Several weeks ago, I wrote here about how I believe natural gas makes sense as a bridging strategy to get us from oil over to electric as a source of energy to move us around.
Of course, the most vocal proponent of this has been T. Boone Pickens, with his “Pickens Plan.” Many have argued Pickens is only pushing the plan as a means for personal gain. I don’t believe it, for several reasons:
- First, Pickens isn’t hurting financially. Quite the opposite: He has made a fortune in the crude oil business, and his personal net worth is estimated at around $3 billion. He’s donated over $400 million to Oklahoma State University where he is an alumnus.
- Second, I think he’s one of those rare American business owners who truly wants what’s best for America.
- And now, Pickens is likely dancing in the streets: This week President Obama turned the EPA on its ear and told its new head, Lisa Jackson, to review and (likely approve) California’s request for stricter tailpipe emissions than what’s currently mandated under Federal law. This essentially reverses the roadblock/stalling techniques employed by the Bush administration, and opens the door for more strict emissions rules moving forward.
Obama made his position refreshingly clear after issuing the order: “Year after year, decade after decade, we’ve chosen delay over decisive action… rigid ideology has overruled sound science… and special interests have overshadowed common sense… My administration will not deny facts. We will be guided by them.”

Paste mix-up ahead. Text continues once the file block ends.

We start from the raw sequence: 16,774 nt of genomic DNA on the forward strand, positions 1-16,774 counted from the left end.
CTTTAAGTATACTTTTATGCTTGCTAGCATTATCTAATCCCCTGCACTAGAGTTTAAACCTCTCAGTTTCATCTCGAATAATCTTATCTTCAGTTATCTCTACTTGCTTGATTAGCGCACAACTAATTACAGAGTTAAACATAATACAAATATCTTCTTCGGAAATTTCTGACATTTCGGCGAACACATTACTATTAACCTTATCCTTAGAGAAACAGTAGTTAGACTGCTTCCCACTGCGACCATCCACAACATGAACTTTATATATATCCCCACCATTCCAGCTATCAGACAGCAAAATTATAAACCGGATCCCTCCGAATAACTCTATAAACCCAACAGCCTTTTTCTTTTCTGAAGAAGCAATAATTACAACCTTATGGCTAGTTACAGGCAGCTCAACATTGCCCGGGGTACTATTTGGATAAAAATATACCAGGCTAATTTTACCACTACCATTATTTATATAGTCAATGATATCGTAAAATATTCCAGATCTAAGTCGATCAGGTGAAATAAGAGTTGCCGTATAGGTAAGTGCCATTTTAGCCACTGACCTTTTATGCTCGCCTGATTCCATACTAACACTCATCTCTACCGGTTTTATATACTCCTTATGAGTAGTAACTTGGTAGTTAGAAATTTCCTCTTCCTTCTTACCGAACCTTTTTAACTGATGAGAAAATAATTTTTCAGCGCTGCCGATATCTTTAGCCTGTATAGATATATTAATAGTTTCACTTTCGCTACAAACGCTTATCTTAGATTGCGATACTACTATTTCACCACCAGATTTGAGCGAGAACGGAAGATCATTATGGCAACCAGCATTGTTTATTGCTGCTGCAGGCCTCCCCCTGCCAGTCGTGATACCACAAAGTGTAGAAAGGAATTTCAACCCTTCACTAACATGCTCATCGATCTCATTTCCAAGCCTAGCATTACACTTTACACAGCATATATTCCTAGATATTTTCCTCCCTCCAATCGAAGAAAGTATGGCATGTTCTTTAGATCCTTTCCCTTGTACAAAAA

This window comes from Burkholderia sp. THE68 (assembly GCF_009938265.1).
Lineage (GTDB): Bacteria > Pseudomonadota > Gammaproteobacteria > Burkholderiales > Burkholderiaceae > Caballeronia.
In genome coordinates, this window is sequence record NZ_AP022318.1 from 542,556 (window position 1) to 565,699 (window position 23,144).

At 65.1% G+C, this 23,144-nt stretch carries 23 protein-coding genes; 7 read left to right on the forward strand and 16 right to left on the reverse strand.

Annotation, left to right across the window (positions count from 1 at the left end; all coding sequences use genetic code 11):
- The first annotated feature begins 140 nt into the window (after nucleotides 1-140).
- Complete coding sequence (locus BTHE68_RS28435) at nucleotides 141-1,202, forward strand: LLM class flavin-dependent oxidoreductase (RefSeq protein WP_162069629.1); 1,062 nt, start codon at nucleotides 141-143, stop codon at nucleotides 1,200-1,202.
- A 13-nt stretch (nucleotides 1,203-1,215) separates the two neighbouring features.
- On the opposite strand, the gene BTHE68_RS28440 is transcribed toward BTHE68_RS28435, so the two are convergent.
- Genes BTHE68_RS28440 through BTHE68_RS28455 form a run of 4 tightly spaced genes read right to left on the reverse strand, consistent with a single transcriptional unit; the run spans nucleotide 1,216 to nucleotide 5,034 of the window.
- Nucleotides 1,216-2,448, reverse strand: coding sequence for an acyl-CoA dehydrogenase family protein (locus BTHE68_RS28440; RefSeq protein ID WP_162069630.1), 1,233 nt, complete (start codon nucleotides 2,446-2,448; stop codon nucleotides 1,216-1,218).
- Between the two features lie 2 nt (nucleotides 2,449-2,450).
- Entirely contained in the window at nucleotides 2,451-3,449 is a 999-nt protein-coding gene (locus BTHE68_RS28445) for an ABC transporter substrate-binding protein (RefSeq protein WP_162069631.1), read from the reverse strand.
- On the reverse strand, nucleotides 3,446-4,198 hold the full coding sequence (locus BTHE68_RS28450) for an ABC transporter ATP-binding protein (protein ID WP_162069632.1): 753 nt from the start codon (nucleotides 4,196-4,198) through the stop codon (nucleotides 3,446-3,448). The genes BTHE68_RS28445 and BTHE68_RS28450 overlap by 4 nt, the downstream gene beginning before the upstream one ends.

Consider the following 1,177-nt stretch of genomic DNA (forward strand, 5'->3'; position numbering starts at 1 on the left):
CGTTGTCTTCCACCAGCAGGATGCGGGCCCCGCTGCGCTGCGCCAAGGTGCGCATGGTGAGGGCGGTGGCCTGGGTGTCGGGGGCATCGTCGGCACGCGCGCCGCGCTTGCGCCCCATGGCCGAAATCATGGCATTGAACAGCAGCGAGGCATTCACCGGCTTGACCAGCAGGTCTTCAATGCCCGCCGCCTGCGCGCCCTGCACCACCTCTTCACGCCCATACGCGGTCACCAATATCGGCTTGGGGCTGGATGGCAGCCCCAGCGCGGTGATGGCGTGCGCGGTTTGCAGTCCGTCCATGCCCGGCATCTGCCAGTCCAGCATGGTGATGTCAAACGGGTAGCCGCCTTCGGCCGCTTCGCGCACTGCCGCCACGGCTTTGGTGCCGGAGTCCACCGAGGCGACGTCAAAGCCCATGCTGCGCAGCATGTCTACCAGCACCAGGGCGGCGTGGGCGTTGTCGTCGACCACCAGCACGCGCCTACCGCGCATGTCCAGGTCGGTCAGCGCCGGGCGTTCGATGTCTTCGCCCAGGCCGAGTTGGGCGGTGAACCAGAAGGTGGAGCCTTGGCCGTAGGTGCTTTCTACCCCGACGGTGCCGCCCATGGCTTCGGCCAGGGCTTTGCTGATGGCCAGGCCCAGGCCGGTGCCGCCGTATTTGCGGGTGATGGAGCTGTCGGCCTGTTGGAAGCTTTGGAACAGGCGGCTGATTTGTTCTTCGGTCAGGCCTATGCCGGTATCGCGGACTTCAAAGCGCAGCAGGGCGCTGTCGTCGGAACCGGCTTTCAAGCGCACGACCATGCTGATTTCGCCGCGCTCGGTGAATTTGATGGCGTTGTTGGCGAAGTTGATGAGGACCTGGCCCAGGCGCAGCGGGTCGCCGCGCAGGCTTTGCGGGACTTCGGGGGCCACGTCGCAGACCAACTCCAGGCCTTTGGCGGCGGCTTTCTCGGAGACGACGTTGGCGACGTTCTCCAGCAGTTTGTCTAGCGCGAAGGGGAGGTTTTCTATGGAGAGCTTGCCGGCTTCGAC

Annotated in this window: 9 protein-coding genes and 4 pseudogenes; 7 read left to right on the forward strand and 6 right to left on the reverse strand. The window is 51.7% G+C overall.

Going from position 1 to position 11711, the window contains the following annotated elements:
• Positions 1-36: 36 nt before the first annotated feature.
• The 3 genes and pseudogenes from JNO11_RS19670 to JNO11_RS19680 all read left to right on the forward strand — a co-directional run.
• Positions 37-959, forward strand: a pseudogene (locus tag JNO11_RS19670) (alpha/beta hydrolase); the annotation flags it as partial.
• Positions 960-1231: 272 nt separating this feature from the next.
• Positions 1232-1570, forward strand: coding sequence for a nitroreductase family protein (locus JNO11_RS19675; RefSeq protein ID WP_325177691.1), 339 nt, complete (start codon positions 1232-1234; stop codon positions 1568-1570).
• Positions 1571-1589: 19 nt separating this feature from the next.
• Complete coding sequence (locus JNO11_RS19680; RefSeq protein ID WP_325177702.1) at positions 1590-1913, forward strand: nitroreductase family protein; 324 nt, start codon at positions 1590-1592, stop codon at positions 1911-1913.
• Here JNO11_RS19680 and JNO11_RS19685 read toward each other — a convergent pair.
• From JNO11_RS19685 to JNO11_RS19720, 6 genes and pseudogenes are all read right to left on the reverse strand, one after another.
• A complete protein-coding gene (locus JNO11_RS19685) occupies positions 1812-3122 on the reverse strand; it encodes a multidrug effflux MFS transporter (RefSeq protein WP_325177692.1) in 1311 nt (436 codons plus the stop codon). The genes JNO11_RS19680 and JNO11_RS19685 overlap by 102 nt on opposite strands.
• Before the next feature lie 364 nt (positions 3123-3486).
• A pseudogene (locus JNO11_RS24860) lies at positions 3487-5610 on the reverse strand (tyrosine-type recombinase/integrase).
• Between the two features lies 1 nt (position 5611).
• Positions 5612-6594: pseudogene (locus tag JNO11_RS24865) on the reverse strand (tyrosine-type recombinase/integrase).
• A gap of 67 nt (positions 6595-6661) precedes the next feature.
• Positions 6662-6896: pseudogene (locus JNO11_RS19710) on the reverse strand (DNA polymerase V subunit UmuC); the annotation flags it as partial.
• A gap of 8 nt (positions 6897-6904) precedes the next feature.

Obama also plans to raise miles per gallon targets to 35 MPG by 2020. Not particularly aggressive, but the carmakers will have trouble meeting it without major design changes to many of their models. True to form, U.S. auto companies are screaming like stuck pigs… faced with the grave reality of their situation.
Once the air clears (pun intended) and the whining ends, what you’re likely to hear is how the big three automakers are rapidly ramping up their Plug-in Hybrid Electric Vehicle research and development.
The Rise of Plug-in Hybrid Electric Vehicles (PHEV)
Make no mistake: The biggest roadblock for Plug-in Hybrid Electric Vehicles or PHEVs is battery technology that can provide enough energy for 100 to 200 miles of driving before recharging is necessary. Everything else to make the car currently exists: efficient, high-torque motors; variable ratio transmissions; and strong, lightweight composite materials for the body and frame.
Benefits of PHEVs are blatantly obvious:
- Reduce - and in fact nearly eliminate - our dependence on foreign oil.
- Greatly reduce greenhouse gas emissions.
- Revitalize the American automobile industry (and companies that support it) when we need it most.
- Provide thousands of jobs constructing the charging station infrastructure that will be required to support a national PHEV fleet of cars and trucks.
- The creation of even more jobs to upgrade and expand our nation’s power grid to get all the additional power that will be required to where it’s needed.